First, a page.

As we see food every day, we sometimes forget that there is a whole complex system that enables the food coming to our plate. Ideally, everyone everywhere should have the proper access to nutritious food at all the time, even under difficult circumstances. This concept is called food resilience. A robust food resilience ensures people’s ability to acquire food. In improving this food resilience, there is a needed intervention to improve the food system that works behind the curtain.

A food system consists of various activities, from production to the disposal/reuse, which are connected by transporting and trading. The intended outcome of these activities is food security for everyone with unavoidable socioeconomic and environmental outcomes. Presently, the world is experiencing a triple burden of malnutrition along with nature degradation that leads to various ethical concerns. Not to mention, the climate change impact and increasing wealth lead to the increasing daily dietary calories. It is therefore imperative to manage the demand for food and to optimize the food system.

Enhancing Food System Resilience – Tay Juhana Foundation
Enhancing Food System Resilience

The world needs a food system resilience to stand against sets of stresses (e.g. climate change and urbanisation) and shocks (e.g. wars and election). To achieve that, four resilience components should be defined:

  1. Of what (i.e. food system activities)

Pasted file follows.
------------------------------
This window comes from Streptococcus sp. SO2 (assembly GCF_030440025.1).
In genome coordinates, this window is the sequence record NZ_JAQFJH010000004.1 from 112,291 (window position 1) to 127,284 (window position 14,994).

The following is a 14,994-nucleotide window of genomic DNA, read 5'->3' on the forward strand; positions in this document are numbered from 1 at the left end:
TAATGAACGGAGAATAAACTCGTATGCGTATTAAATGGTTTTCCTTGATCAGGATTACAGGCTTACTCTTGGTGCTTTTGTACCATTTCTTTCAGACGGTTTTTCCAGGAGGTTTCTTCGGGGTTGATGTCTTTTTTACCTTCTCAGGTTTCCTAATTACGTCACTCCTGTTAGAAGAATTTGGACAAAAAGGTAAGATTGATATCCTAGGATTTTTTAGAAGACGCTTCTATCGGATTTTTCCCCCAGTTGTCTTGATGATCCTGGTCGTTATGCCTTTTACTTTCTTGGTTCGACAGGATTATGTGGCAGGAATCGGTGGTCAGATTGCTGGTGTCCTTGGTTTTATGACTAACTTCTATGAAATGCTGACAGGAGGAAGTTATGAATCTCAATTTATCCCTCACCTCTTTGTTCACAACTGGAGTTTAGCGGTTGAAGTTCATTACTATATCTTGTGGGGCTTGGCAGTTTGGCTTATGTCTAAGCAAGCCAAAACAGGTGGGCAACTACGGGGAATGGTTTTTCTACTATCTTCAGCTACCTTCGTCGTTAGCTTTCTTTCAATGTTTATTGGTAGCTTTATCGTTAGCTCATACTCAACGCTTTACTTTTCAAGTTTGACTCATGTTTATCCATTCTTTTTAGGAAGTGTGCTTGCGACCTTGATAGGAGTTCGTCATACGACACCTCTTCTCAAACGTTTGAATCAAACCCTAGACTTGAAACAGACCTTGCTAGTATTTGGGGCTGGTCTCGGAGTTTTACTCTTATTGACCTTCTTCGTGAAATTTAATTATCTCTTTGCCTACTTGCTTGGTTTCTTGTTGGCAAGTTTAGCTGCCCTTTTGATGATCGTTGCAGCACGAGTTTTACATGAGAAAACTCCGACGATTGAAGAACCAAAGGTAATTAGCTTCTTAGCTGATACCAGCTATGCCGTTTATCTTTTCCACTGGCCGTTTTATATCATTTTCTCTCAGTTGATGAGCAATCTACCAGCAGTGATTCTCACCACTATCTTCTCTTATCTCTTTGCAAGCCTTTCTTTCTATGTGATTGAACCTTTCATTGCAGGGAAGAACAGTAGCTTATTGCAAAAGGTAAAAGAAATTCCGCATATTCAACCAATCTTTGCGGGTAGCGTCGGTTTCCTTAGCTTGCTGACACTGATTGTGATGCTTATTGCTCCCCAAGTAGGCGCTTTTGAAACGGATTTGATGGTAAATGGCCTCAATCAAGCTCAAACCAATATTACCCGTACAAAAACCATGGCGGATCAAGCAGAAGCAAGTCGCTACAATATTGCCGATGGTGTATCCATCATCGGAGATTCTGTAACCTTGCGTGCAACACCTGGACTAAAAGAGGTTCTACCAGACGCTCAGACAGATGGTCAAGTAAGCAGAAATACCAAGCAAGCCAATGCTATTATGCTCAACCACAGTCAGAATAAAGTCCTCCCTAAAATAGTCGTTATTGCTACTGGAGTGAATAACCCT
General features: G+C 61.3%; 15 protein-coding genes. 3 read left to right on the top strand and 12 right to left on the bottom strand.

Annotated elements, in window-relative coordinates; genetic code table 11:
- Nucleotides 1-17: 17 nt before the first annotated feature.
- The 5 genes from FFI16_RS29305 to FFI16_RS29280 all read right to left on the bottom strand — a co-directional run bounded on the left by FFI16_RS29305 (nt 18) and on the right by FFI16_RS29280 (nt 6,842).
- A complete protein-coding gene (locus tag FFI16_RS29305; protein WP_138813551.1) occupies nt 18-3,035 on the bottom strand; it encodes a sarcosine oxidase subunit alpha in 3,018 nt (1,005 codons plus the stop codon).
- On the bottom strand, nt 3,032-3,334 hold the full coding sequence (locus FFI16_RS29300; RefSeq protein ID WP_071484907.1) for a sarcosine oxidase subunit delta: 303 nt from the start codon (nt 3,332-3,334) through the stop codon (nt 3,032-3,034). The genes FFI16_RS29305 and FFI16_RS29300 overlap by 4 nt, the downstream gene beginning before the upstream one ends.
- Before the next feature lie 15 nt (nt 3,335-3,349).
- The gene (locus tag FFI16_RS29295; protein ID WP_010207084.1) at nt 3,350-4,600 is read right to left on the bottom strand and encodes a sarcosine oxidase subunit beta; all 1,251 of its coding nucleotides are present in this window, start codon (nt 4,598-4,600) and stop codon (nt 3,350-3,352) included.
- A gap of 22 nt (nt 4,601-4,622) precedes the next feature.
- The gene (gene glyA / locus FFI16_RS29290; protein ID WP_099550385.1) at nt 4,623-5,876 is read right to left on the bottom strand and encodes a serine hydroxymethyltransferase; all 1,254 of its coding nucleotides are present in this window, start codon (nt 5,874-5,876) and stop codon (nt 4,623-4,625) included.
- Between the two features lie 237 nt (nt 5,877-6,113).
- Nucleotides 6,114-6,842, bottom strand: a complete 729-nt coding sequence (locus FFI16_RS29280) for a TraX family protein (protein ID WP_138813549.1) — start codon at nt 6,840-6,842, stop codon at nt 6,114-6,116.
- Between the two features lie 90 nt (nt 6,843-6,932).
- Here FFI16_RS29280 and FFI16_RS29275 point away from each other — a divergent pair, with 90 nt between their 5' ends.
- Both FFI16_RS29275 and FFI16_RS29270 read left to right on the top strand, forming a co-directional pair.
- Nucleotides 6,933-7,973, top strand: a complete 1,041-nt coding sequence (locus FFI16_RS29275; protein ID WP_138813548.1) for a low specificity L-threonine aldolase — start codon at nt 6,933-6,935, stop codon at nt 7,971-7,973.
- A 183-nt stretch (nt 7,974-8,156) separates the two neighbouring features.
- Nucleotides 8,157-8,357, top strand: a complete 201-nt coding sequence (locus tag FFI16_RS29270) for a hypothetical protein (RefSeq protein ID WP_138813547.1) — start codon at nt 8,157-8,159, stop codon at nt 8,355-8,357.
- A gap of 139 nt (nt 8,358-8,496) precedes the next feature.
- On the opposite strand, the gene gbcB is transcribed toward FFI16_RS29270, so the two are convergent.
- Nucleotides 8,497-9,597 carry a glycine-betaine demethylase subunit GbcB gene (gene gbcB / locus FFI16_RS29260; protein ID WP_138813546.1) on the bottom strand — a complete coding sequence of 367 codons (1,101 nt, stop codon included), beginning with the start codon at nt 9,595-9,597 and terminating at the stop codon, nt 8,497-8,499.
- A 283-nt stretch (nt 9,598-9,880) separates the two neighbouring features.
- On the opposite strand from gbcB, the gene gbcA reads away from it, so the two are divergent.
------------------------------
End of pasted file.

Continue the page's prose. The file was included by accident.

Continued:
2. To what (i.e. food system stresses and shocks)
  3. For whom (i.e. food system actors)
  4. Over what period of time (i.e. short-term interruptions and long-term disruption)

This sound resilience should be comprised of the notions of robustness, recovery and reorientation by doing the activities in every aspect and level of the food system differently. On top of that, the state of the food system’s drivers such as demography, economic and policy should be improved simultaneously with reorganising our ‘view’ on the outcomes and the ‘demand function’ so that the trade-off better can be better managed.

Inarguably, the challenge lies in managing a wide range of power, yet vested interest and fragmented governance in such intertwined, dynamic components of the food system itself. Synergies of the related actors are needed to ensure the positive loop interaction between health, environment and the development agenda. Eventually, the best scenario can be achieved by scrutinizing the inevitable trade-offs and synergies between food system’s outcomes. On the individual level, the improvement of the food system can be started by inciting societal change through our action as food consumers.


Source: Presentation of John Ingram during CIFOR’s Discussion: Enhancing food system resilience. Bogor, 12 February 2019.